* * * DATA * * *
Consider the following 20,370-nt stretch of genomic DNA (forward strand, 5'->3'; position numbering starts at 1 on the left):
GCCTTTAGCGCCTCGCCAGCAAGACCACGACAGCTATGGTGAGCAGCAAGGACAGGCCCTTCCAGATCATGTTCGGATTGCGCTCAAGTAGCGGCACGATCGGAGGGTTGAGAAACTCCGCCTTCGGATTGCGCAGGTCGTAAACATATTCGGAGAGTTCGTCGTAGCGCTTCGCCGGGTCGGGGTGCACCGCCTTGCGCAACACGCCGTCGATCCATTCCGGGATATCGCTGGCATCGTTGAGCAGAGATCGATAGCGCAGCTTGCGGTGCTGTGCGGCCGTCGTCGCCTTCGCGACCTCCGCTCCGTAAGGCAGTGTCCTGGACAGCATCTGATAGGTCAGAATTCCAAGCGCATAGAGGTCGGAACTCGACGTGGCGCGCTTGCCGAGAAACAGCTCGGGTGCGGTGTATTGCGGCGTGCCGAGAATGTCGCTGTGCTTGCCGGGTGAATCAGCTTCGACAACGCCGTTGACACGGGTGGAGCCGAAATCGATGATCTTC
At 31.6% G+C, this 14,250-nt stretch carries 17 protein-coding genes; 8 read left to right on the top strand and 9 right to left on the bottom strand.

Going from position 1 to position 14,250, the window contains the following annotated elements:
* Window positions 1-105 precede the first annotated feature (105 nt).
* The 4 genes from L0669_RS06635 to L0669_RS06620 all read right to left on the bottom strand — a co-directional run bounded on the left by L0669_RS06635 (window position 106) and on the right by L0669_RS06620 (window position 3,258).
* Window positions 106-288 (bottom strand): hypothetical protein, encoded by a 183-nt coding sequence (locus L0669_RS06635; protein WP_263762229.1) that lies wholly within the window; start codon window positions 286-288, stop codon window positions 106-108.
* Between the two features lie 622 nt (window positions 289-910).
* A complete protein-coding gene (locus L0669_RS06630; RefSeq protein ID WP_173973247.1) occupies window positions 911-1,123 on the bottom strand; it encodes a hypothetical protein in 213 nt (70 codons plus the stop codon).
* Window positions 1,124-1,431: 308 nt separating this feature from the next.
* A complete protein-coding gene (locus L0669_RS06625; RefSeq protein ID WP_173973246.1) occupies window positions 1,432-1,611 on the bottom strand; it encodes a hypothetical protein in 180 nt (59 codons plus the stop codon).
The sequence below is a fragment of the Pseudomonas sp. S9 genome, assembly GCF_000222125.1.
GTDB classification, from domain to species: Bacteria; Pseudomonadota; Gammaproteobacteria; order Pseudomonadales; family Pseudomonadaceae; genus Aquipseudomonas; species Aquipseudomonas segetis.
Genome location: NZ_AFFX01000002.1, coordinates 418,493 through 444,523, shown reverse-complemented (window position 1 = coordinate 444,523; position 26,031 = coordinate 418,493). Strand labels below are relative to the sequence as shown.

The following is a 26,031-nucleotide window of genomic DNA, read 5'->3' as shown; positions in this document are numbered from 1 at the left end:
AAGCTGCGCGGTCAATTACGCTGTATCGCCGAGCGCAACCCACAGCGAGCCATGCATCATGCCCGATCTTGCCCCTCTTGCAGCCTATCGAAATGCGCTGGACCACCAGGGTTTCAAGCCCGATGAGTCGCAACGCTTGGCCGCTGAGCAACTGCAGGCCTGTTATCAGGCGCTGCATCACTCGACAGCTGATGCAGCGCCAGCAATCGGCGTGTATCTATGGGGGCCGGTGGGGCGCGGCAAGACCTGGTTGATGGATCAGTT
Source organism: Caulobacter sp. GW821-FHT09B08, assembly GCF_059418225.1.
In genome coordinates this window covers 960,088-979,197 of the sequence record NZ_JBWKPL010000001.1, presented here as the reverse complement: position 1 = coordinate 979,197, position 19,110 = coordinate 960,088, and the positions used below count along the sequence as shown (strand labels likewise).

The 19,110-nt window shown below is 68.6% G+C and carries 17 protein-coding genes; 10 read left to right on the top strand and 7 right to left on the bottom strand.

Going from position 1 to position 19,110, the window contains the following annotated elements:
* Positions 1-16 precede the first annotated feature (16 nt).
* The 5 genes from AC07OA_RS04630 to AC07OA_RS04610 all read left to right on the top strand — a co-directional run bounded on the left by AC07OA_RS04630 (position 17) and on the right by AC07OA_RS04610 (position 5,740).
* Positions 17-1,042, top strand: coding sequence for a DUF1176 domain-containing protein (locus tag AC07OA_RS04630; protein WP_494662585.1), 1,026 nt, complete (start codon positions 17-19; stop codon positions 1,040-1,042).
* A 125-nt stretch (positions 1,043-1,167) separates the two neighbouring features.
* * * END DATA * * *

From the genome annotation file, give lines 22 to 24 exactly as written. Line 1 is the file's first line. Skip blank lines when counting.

* The 5 genes from AC07OA_RS04630 to AC07OA_RS04610 all read left to right on the top strand — a co-directional run bounded on the left by AC07OA_RS04630 (position 17) and on the right by AC07OA_RS04610 (position 5,740).
* Positions 17-1,042, top strand: coding sequence for a DUF1176 domain-containing protein (locus tag AC07OA_RS04630; protein WP_494662585.1), 1,026 nt, complete (start codon positions 17-19; stop codon positions 1,040-1,042).
* A 125-nt stretch (positions 1,043-1,167) separates the two neighbouring features.